If only they’d listened to me about his size.
His birth was a whirlwind. I got a quick glimpse before he was taken straight down to intensive care, and that immediate bond you should have with your child was ripped from me.
My experience can only be described as traumatic. It without a doubt contributed to my post natal depression.
For close to a year afterwards I couldn’t discuss his birth without crying. My body was in shock and I really could have used some sort of counselling to get me through those dark days to help me recover. But no one ever asked me how I was.
For months after I blamed Mr London Mum. I had no one else to blame. He’d take the brunt of my anger about the whole experience. Some of that trauma I still live with now. The diastasis recti, the back pain because I have no core muscles. The physical aspect over how my body looks knowing I can never return to how I used to be. That loss of feeling womanly and the damage that does to a woman mentally.
With Baby London I knew that I needed to be more in control over how her birth panned out.
My first step was making sure I chose the right hospital to give birth in. With two hospitals in close proximity I had the option of one of the best hospitals to have my daughter, or one of the worst hospitals to have my daughter. My brain told me to go with the former hospital, after all why wouldn’t I?
But just to make sure I was picking the right one I decided to do a little bit of research.
What I uncovered was that the best hospital was usually over subscribed and therefore they lacked adequate post natal care- something I knew I’d need this time around as I had zero post natal care when my son was born. And the second hospital although it was under review for being one of the worst hospitals actually had an outstanding maternity ward with amazing post natal care.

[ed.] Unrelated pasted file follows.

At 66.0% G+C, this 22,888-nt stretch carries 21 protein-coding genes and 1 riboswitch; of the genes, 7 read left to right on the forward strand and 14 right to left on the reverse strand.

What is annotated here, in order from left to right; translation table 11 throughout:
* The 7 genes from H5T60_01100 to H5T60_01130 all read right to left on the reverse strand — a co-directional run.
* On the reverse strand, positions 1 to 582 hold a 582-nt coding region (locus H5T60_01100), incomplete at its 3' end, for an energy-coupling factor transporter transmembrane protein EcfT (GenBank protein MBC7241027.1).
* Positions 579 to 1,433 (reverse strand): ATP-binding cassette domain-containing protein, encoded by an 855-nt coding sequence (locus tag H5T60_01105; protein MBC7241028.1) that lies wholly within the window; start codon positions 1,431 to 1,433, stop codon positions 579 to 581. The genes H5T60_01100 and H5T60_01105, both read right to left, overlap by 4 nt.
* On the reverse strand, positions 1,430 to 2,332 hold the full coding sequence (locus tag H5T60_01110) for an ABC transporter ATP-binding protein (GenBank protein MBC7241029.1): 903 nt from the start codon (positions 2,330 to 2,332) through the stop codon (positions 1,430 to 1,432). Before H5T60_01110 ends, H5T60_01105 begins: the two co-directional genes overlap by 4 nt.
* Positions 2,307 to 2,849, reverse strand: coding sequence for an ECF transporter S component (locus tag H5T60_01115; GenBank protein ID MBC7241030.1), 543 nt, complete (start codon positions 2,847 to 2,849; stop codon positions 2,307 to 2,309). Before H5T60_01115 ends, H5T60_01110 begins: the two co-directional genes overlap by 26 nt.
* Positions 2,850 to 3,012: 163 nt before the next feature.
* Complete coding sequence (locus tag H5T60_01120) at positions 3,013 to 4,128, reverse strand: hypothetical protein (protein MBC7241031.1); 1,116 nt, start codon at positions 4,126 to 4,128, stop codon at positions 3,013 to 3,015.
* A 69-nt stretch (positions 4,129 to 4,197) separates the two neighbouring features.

Without the research I wouldn’t have known that.
So much to everyone’s shock I chose the second hospital- the one that had been on the news because it was being monitored for failings.
The care they provided me with and the support I had throughout my pregnancy with my gestational diabetes diagnosis made me feel secure I’d made the right choice. Never was I made to feel silly if I went in worried about baby movements or bleeding. They understood my fears and I never felt judged.
On the day my daughter was born the phlebotomist talked gibberish to me to help me get through a blood test knowing about my needle fear. While my midwife held my hand and stroked my hair as the spinal block was put in and made sure I was well looked after the whole time.
I felt like I had real support on the post natal ward and they truly cared about the wellbeing of my daughter and my recovery. I must have pressed that red button to call in the staff about twenty times a day and they were always ready to help me and answer my questions- something I didn’t feel comfortable with doing at my son’s hospital. I knew a few of the nurses by name by the time I left as they’d often stop by my bed for a little afternoon chat. I didn’t feel like being a patient was a hindrance on anyone.
I suppose the reason I’m writing this post is because Care Quality Commission (CQC) have started a campaign that I feel very strongly about. They want all prospective parents to know that they have a choice. A choice in the care they receive and a choice when deciding where to give birth- whether in a hospital or at home. Through their website, parents are able to learn more about their local hospitals to help them pick which one works best for them.
I wish as a first time mum I had known that I could have chosen my care and the hospital I had my son in. I feel like I wish I’d had more of a voice so they actually listened to me instead of brushing me off. My fears were valid and I had to battle through that alone for a long time until slowly my post natal depression ebbed away. I would hate another mum to ever feel that low as a consequence of her pre or post natal care. It takes away those years with your child you can never regain and that’s not forgivable.